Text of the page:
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BOSTON (AP) â¿¿ Has the stock market finally entered a comfort zone?
Consider that the Standard & Poor's 500 index on Friday closed above 1,500 points for the first time since December 2007. Fourth-quarter earnings are mostly coming in strong. Less than four weeks into the year, stocks already are up 5 percent.
Anxiety has eased so much that the Chicago Board of Options Exchange Volatility Index, also known as the VIX, has dropped to its lowest level in nearly six years. Referred to as the market's fear gauge, it reflects expected movement in the S&P 500 over the next 30 days, as measured by options prices.
What's more, investors are finally returning to the market. U.S. stock mutual funds attracted nearly $13 billion in net deposits during the first two weeks of the year. That's an about-face from 2012, when withdrawals exceeded deposits for 24 weeks in a row, ending in late December.
A key reason that investors are back is the Jan. 1 deal between Congress and the White House to avert the so-called "fiscal cliff." Thorny issues remain unresolved, including spending cuts and potential reforms to entitlement programs like Social Security and Medicare. But there's no longer an immediate threat of fiscal disaster.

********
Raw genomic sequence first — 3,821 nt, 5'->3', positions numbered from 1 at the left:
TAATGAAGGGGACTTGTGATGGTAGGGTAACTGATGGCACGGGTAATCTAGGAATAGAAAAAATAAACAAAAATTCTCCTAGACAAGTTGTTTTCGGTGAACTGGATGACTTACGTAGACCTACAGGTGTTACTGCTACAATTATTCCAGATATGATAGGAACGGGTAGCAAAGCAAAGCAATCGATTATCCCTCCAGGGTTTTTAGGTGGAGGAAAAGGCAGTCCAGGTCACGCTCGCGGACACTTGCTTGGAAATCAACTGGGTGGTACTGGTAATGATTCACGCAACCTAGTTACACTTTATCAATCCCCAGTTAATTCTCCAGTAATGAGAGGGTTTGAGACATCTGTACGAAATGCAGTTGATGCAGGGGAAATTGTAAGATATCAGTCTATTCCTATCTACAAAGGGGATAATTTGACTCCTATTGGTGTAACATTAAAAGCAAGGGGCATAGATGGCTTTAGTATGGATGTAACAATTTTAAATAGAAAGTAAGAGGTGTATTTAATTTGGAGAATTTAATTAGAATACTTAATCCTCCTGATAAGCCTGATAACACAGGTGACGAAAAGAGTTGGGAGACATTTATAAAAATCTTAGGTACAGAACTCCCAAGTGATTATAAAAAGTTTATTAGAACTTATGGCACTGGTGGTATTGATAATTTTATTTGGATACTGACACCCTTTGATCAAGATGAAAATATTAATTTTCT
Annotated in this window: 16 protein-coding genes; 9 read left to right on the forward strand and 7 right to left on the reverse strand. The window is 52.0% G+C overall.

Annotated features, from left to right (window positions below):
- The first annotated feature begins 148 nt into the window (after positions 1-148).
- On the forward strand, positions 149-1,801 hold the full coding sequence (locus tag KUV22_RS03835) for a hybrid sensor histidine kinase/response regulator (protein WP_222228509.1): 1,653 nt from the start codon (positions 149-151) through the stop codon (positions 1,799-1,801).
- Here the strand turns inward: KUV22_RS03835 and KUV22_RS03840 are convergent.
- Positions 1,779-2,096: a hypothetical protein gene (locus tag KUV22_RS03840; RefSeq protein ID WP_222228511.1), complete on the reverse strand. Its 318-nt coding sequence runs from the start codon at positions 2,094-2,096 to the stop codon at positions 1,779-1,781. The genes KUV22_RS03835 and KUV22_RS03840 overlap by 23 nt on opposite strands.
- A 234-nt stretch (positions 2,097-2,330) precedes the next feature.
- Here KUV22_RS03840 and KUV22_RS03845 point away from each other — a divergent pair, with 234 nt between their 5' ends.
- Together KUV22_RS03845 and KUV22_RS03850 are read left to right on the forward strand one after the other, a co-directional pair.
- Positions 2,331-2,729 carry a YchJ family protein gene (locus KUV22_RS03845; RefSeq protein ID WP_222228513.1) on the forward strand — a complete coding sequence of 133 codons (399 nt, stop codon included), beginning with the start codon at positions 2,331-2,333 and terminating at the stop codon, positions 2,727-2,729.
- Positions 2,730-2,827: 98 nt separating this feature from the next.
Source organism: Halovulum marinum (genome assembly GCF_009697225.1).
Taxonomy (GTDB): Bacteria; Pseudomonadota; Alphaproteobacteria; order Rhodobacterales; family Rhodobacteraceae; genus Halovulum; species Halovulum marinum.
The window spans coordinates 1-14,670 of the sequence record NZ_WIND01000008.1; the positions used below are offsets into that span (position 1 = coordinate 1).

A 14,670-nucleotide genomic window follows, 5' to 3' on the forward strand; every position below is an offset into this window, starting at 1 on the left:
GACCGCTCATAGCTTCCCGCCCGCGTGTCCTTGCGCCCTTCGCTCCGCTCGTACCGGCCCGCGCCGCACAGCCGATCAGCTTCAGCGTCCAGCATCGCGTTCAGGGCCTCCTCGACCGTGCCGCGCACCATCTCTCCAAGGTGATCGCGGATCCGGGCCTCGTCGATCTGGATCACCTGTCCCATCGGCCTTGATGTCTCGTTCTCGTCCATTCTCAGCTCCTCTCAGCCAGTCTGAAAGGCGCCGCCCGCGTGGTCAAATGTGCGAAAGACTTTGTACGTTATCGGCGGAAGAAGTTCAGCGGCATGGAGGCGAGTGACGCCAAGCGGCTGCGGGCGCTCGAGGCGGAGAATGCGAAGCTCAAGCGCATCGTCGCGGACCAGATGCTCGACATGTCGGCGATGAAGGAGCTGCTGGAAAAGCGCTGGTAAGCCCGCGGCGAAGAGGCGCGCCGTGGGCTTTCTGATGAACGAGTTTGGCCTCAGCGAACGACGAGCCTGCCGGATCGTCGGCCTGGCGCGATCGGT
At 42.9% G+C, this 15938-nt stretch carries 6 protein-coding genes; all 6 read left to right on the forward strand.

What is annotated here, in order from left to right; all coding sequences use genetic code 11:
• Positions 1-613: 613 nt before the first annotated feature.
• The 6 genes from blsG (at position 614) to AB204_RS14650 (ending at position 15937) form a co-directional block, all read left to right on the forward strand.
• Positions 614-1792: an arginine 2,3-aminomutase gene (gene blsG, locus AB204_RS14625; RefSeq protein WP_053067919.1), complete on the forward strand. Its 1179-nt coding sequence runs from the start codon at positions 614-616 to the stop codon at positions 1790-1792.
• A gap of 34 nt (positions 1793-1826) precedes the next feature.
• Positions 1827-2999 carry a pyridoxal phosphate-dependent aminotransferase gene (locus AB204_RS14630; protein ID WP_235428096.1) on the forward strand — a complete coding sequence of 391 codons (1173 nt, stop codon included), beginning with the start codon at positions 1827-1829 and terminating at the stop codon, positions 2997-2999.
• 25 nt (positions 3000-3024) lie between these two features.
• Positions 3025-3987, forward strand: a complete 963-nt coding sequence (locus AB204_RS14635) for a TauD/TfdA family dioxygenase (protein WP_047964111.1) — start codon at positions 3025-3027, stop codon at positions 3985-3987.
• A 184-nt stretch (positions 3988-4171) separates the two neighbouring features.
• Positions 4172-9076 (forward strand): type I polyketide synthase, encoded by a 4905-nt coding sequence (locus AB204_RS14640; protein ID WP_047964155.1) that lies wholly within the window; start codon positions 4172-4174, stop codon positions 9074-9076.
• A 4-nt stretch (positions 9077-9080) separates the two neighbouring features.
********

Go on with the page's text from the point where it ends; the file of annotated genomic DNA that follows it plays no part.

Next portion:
When stocks are rallying as they are now, investors should exercise caution. The market is up more than 120 percent since early 2009, and the strongest returns may be behind us.
Yet Bruce Herring of Fidelity Investments is confident that the long-term outlook remains bright. As a chief investment officer with Boston-based Fidelity, Herring helps oversee more than $500 billion in stock assets.
Herring explained his belief that stocks offer strong growth potential because investors face far fewer economic and political uncertainties than they did a few years ago. Below are excerpts from an interview, edited for clarity: